75 Republicans Sign Supreme Court Brief in Support of Gay Marriage
At least 75 prominent Republicans have signed a legal brief that argues gay marriage is a constitutional right, the New York Times reports.
The document will be submitted to the Supreme Court this week and will support a lawsuit that aims to take down Proposition 8. The court will also hear arguments next month against the Defense of Marriage Act, which bars same-sex marriage on a federal level. The high court is expected to rule on the cases in early summer.
The conservatives who signed the brief are mostly out-of-office Republicans and former top officials who have not voiced their support for marriage equality. Former Utah Gov. Jon Huntsman, former Rep. Deborah Pryce (R-Ohio), former Massachusetts Gov. William Weld and Jane Swift, and former New Jersey Gov. Christine Todd Whitman, have all signed the document. Additionally, Meg Whitman, who supported Prop 8 when she ran for California governor, Stephen J. Hadley, a George W. Bush national security adviser and James B. Comey, a top Bush Justice Department official, signed the brief.
"Like a lot of the country, my views have evolved on this from the first day I set foot in Congress. I think it's just the right thing, and I think it's on solid legal footing, too," Deborah Pryce, a former member of the House of Republican leadership from Ohio who is retired from Congress and signed the document, told the newspaper.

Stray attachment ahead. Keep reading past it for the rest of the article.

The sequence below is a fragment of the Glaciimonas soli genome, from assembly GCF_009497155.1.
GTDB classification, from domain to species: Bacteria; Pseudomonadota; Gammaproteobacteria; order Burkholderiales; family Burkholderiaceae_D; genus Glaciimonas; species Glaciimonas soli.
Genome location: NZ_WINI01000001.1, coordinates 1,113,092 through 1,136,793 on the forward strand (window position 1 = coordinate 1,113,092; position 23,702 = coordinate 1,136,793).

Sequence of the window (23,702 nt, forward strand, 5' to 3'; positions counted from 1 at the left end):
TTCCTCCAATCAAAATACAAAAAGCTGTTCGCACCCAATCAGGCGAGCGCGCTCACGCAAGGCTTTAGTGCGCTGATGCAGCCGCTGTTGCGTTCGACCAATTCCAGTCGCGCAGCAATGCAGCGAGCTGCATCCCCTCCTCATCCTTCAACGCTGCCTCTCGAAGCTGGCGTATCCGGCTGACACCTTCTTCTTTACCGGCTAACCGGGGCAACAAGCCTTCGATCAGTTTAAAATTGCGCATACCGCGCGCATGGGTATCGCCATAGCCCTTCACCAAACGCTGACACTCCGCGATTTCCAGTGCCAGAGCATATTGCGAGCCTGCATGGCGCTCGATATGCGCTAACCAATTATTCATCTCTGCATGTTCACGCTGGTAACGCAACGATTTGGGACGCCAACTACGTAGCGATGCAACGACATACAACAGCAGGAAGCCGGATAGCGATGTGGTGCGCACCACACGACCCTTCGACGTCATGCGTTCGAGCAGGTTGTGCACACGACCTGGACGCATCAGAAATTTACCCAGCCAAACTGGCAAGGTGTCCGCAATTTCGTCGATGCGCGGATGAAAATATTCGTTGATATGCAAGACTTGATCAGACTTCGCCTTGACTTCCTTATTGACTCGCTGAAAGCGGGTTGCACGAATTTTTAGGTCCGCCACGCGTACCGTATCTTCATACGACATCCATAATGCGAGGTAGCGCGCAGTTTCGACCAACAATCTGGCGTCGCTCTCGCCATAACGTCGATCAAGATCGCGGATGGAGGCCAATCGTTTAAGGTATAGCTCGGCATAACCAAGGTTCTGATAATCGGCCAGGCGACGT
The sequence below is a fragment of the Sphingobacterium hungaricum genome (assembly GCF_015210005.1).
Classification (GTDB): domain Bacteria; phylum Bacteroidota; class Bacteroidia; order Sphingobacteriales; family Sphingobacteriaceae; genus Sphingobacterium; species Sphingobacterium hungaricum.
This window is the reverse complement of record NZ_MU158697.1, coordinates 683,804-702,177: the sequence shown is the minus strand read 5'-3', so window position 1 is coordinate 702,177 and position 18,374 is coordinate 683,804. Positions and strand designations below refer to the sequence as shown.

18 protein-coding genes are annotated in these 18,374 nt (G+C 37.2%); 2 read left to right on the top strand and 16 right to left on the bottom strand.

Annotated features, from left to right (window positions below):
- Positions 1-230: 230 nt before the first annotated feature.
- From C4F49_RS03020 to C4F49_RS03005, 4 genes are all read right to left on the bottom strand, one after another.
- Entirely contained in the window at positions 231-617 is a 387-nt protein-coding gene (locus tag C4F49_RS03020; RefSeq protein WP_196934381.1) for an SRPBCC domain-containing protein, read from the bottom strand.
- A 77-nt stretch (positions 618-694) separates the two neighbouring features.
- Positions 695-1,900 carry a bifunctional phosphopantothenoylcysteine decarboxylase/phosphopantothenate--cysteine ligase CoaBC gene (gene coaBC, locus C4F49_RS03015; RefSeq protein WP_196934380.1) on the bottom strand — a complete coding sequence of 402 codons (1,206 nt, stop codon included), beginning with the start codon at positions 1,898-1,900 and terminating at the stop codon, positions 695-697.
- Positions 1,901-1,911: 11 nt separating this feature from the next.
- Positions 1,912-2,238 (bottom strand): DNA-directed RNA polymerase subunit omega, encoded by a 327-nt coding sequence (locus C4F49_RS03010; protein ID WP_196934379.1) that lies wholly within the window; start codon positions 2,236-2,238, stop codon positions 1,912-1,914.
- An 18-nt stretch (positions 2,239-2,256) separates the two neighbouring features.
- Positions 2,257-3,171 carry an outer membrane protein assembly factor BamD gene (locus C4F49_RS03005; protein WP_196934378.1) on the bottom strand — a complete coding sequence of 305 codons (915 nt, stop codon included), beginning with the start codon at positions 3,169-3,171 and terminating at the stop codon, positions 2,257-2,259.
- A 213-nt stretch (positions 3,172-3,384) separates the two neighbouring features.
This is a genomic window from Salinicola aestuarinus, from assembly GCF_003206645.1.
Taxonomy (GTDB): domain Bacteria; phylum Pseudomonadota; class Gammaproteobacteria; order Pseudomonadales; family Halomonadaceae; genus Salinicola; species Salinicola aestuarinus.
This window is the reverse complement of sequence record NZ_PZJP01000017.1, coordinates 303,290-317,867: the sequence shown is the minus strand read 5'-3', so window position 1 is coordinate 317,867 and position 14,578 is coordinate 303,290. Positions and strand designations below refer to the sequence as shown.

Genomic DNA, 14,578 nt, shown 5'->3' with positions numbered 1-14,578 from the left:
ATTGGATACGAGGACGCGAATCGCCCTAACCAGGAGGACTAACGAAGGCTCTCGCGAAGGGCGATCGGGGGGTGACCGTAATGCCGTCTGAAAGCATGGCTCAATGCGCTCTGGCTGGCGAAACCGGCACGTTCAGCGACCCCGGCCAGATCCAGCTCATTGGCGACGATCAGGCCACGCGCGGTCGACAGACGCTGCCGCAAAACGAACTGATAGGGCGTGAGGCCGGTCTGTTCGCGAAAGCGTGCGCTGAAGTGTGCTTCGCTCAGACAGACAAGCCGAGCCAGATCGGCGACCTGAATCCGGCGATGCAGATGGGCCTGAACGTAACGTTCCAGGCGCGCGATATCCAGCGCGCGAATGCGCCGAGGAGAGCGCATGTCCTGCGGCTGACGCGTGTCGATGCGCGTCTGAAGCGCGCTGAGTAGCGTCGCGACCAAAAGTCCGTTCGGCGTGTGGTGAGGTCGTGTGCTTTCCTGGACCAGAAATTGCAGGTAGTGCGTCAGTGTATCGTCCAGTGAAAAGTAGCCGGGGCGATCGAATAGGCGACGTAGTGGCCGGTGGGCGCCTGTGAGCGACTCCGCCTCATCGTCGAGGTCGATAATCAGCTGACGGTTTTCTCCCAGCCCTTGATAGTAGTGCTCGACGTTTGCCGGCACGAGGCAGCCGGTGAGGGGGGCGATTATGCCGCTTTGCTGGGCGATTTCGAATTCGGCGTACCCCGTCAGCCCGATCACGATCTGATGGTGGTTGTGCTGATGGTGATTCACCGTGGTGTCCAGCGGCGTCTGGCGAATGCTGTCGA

Some pundits suggest that the filing could drive the wedge between Republicans who support gay marriage and those who don't even further.
"The ground on this is obviously changing, but it is changing more rapidly than people think," John Feehery, a Republican strategist and former House leadership aide who did not sign the brief told the Times. "I think that Republicans in the future are going to be a little bit more careful about focusing on these issues that tend to divide the party.
The publisher of Scotusblog, a blog that analyzes Supreme Court cases, said the brief "has the potential to break through and make a real difference."
"The person who is going to decide this case, if it's going to be close, is going to be a conservative justice who respects traditional marriage but nonetheless is sympathetic to the claims that this is just another form of hatred," Tom Goldstein told the publication. "If you're trying to persuade someone like that, you can't persuade them from the perspective of gay rights advocacy."
The NYT points out that legal analysts suggest the brief may have "the potential to sway conservative justices as much for the prominent names attached to it as for its legal arguments."
The document is a direct challenge to House Speaker John Boehner (R-Ohio), who is likely to spend $3 million to defend DOMA.
Earlier this week the Obama administration asked the Supreme Court to declare DOMA unconstitutional. In a court filling, the administration says that DOMA denies legally married same-sex couples several federal benefits that are only available to legally married straight couples.